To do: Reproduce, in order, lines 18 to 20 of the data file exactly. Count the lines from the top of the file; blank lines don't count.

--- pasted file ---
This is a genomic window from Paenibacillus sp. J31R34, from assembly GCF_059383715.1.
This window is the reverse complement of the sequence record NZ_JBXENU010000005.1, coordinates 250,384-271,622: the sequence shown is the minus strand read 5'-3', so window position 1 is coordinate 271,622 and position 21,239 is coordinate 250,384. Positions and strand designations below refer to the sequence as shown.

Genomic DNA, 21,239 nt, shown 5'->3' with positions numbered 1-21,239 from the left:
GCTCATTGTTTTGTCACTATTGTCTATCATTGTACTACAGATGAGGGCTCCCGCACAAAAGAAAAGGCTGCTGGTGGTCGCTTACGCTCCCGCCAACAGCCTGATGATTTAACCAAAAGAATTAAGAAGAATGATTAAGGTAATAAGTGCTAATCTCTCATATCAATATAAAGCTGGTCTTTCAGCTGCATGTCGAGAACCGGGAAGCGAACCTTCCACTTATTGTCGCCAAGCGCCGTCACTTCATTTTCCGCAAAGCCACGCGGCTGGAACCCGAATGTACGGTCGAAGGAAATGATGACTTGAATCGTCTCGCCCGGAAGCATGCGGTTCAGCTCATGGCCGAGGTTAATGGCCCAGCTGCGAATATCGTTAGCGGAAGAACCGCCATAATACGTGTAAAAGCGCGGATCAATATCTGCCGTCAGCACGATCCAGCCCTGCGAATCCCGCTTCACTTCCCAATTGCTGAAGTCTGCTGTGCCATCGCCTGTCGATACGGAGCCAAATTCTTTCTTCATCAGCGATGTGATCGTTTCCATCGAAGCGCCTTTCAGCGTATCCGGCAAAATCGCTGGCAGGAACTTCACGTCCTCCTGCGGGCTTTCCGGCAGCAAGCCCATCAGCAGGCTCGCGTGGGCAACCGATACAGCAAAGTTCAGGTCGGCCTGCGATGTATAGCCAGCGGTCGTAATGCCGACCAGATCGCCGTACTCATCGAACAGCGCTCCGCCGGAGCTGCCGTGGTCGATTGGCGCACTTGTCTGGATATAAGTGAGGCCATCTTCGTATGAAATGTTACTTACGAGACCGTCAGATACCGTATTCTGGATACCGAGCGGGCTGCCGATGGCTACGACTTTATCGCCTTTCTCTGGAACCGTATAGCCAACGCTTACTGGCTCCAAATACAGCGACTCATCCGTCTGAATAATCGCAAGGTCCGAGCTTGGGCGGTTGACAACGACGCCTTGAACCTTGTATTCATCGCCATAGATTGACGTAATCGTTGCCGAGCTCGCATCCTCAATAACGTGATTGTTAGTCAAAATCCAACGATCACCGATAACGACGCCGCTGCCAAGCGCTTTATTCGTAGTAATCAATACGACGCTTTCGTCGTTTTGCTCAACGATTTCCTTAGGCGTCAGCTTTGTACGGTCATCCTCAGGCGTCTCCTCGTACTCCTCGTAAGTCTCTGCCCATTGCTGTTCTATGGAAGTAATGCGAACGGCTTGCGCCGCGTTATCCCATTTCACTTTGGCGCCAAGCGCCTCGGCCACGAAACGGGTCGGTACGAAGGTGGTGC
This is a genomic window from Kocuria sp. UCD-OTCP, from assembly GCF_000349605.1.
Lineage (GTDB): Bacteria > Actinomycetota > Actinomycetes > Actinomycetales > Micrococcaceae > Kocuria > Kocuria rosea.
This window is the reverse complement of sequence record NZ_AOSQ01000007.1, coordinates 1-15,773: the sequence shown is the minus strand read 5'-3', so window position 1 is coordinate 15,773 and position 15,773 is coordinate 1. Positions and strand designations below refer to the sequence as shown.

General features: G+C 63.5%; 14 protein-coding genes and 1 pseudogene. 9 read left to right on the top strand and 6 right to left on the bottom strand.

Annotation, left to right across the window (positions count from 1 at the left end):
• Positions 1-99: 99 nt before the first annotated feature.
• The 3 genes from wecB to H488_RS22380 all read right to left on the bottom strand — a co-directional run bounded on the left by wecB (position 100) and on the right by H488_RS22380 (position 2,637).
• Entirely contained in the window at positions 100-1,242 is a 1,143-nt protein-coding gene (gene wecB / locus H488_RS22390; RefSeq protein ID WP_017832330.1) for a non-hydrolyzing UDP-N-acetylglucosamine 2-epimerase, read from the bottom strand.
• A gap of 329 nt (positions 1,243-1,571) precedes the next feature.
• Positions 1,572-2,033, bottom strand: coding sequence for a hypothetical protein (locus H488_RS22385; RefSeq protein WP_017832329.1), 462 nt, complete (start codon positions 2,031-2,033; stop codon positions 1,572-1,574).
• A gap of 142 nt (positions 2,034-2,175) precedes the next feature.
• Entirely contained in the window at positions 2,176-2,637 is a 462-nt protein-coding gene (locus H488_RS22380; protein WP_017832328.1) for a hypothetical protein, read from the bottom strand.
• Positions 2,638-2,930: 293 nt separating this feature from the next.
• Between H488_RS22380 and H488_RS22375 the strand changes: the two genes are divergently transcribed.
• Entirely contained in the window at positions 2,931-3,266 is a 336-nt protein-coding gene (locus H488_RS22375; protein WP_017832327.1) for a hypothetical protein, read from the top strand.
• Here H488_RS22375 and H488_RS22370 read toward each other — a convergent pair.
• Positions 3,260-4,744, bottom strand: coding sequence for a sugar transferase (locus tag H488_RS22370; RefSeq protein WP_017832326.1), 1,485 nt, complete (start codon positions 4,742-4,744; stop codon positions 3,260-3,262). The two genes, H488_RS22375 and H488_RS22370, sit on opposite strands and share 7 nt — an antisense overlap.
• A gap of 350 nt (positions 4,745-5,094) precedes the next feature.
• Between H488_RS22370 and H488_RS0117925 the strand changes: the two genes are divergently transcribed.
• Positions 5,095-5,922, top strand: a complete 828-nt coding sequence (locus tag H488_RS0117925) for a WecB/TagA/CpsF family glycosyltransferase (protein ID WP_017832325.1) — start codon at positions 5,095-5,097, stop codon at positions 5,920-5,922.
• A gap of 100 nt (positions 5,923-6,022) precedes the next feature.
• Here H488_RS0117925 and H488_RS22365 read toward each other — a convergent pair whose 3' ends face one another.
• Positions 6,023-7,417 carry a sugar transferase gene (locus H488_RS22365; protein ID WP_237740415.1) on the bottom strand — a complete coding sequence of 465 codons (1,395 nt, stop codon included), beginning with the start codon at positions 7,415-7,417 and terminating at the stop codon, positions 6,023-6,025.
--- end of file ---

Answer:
• Between H488_RS22380 and H488_RS22375 the strand changes: the two genes are divergently transcribed.
• Entirely contained in the window at positions 2,931-3,266 is a 336-nt protein-coding gene (locus H488_RS22375; protein WP_017832327.1) for a hypothetical protein, read from the top strand.
• Here H488_RS22375 and H488_RS22370 read toward each other — a convergent pair.